NASHVILLE (BP) — The Supreme Court’s reign of social progressivism is hopefully coming to an end. Anyone in defense of the Permanent Things — life, marriage, religious liberty — should welcome the nomination of Judge Brett Kavanaugh.
A page in our history can be turned.
Roe, Casey, Windsor, Obergefell — these are just a few of the Supreme Court cases that have shaped America’s moral conscience for decades.
In each instance, it was the Supreme Court, not the legislature, that was responsible for overseeing a legal regime that allows for unborn children to die by a doctor’s hand and for marriage as a legal entity to be redefined. For decades, the dignity of life and the integrity of the natural family have been chipped away at by the Supreme Court, taking questions of deep moral concern from the hands of citizens and putting such deliberations into their own.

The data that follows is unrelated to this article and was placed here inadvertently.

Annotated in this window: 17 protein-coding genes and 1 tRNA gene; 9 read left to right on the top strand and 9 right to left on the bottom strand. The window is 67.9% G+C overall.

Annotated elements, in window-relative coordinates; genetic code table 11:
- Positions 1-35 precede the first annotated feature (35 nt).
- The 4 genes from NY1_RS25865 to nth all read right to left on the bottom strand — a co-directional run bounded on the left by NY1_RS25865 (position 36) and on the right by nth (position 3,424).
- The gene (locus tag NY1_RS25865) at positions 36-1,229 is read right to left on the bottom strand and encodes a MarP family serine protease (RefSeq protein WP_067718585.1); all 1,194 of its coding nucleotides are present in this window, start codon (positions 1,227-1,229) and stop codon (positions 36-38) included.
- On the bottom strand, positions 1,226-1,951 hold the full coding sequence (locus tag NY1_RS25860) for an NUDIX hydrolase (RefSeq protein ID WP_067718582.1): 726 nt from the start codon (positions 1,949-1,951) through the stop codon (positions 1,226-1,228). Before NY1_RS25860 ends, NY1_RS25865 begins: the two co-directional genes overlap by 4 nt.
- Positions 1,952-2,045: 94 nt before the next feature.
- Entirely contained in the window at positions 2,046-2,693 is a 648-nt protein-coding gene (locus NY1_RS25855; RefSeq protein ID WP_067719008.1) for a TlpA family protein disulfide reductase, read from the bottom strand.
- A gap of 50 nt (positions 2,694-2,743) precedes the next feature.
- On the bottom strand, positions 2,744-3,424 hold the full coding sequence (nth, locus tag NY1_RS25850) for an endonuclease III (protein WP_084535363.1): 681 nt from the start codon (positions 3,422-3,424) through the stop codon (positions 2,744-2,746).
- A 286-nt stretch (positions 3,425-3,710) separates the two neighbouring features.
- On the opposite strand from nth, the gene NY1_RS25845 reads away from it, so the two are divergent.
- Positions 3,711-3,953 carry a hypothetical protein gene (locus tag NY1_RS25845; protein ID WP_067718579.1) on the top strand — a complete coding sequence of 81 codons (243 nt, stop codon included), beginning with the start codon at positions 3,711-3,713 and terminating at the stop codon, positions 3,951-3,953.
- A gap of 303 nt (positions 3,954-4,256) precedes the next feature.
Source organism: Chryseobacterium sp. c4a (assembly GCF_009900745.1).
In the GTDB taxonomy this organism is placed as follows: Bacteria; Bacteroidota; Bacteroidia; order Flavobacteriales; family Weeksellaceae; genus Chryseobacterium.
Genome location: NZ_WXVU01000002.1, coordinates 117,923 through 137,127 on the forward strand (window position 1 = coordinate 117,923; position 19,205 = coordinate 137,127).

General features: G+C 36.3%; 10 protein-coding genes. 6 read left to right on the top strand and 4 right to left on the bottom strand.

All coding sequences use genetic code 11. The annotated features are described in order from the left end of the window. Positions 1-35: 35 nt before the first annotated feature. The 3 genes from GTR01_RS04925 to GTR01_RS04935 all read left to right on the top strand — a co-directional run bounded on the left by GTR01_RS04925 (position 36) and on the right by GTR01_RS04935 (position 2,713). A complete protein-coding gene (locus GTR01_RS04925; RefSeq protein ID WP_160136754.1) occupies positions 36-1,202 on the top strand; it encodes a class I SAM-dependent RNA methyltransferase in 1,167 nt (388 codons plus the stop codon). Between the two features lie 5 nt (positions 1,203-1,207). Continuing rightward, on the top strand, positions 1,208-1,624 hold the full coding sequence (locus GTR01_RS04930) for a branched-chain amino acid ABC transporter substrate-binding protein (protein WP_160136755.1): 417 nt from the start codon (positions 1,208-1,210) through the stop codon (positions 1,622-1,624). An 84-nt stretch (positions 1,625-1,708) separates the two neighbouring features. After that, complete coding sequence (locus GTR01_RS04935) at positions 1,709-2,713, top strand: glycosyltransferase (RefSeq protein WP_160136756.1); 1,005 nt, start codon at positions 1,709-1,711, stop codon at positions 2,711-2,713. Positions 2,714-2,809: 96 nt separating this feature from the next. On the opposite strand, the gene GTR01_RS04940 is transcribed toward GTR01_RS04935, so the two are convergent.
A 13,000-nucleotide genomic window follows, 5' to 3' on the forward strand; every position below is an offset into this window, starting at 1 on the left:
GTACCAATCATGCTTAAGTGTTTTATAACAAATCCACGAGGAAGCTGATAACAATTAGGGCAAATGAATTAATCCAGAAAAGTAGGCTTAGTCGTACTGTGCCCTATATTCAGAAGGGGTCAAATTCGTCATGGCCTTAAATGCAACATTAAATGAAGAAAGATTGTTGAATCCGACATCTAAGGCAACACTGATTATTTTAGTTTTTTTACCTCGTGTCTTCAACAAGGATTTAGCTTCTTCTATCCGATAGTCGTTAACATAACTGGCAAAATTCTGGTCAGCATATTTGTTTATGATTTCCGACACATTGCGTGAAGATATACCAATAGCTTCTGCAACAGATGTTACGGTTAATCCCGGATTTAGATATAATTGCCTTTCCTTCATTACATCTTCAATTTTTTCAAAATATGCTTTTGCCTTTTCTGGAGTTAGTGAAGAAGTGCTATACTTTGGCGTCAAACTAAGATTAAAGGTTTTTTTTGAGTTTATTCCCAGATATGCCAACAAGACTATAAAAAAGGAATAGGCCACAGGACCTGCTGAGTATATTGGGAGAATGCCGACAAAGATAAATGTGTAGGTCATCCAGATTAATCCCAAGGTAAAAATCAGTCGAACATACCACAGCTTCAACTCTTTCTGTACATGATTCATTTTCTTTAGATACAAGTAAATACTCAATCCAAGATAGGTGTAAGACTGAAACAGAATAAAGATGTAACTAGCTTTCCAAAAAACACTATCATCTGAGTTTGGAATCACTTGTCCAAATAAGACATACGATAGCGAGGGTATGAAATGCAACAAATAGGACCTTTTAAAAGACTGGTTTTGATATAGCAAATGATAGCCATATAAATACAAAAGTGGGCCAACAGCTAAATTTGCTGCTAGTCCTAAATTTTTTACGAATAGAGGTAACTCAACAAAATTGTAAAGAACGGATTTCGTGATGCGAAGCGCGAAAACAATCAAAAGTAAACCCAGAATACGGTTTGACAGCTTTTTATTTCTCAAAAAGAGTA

This has come to no small cost to America and Americans, as the instability of the American family lies at the center of what ails us culturally and economically. When the Supreme Court upholds the right of a woman to end a pregnancy, it sends the broader picture that unborn innocent life is of far less value than the Faustian ideal of human autonomy. When the Supreme Court undermines socially norming institutions such as the family, we ought not to be surprised by pathologies linked to family decline.
Not all of America’s problems can be laid at the feet of the Supreme Court. To monocausally link all our nation’s social ills to nine individuals is to give too much credit and too much moral agency to government. Still, the norms that communicate what America values have been mediated through, and reflected by the Supreme Court.